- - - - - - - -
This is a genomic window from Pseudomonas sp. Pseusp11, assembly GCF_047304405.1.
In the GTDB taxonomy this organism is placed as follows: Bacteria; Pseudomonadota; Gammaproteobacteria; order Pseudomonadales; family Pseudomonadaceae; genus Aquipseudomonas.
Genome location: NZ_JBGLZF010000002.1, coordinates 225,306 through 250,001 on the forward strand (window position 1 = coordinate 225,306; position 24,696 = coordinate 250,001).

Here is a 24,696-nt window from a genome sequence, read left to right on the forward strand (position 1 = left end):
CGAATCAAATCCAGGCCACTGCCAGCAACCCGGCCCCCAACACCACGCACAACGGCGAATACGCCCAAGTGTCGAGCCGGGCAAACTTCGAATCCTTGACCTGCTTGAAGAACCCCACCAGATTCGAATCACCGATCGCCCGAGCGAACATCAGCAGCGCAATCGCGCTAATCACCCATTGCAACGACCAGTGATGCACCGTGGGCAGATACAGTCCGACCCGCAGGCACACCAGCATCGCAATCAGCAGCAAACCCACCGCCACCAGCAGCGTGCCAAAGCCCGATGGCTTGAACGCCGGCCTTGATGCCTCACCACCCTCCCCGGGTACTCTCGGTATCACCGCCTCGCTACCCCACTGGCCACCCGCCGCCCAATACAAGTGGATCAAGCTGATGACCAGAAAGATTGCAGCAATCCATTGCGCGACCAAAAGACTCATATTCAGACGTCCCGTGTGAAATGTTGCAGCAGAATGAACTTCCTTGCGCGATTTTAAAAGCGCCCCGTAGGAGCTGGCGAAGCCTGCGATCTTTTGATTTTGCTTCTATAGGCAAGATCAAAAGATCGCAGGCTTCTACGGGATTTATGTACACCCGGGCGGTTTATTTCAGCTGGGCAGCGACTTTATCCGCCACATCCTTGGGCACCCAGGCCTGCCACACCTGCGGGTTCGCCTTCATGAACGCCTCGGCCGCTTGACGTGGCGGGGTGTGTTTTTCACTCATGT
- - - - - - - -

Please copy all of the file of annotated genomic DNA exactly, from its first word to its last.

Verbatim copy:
This is a genomic window from Pseudomonas sp. Pseusp11, assembly GCF_047304405.1.
In the GTDB taxonomy this organism is placed as follows: Bacteria; Pseudomonadota; Gammaproteobacteria; order Pseudomonadales; family Pseudomonadaceae; genus Aquipseudomonas.
Genome location: NZ_JBGLZF010000002.1, coordinates 225,306 through 250,001 on the forward strand (window position 1 = coordinate 225,306; position 24,696 = coordinate 250,001).

Here is a 24,696-nt window from a genome sequence, read left to right on the forward strand (position 1 = left end):
CGAATCAAATCCAGGCCACTGCCAGCAACCCGGCCCCCAACACCACGCACAACGGCGAATACGCCCAAGTGTCGAGCCGGGCAAACTTCGAATCCTTGACCTGCTTGAAGAACCCCACCAGATTCGAATCACCGATCGCCCGAGCGAACATCAGCAGCGCAATCGCGCTAATCACCCATTGCAACGACCAGTGATGCACCGTGGGCAGATACAGTCCGACCCGCAGGCACACCAGCATCGCAATCAGCAGCAAACCCACCGCCACCAGCAGCGTGCCAAAGCCCGATGGCTTGAACGCCGGCCTTGATGCCTCACCACCCTCCCCGGGTACTCTCGGTATCACCGCCTCGCTACCCCACTGGCCACCCGCCGCCCAATACAAGTGGATCAAGCTGATGACCAGAAAGATTGCAGCAATCCATTGCGCGACCAAAAGACTCATATTCAGACGTCCCGTGTGAAATGTTGCAGCAGAATGAACTTCCTTGCGCGATTTTAAAAGCGCCCCGTAGGAGCTGGCGAAGCCTGCGATCTTTTGATTTTGCTTCTATAGGCAAGATCAAAAGATCGCAGGCTTCTACGGGATTTATGTACACCCGGGCGGTTTATTTCAGCTGGGCAGCGACTTTATCCGCCACATCCTTGGGCACCCAGGCCTGCCACACCTGCGGGTTCGCCTTCATGAACGCCTCGGCCGCTTGACGTGGCGGGGTGTGTTTTTCACTCATGT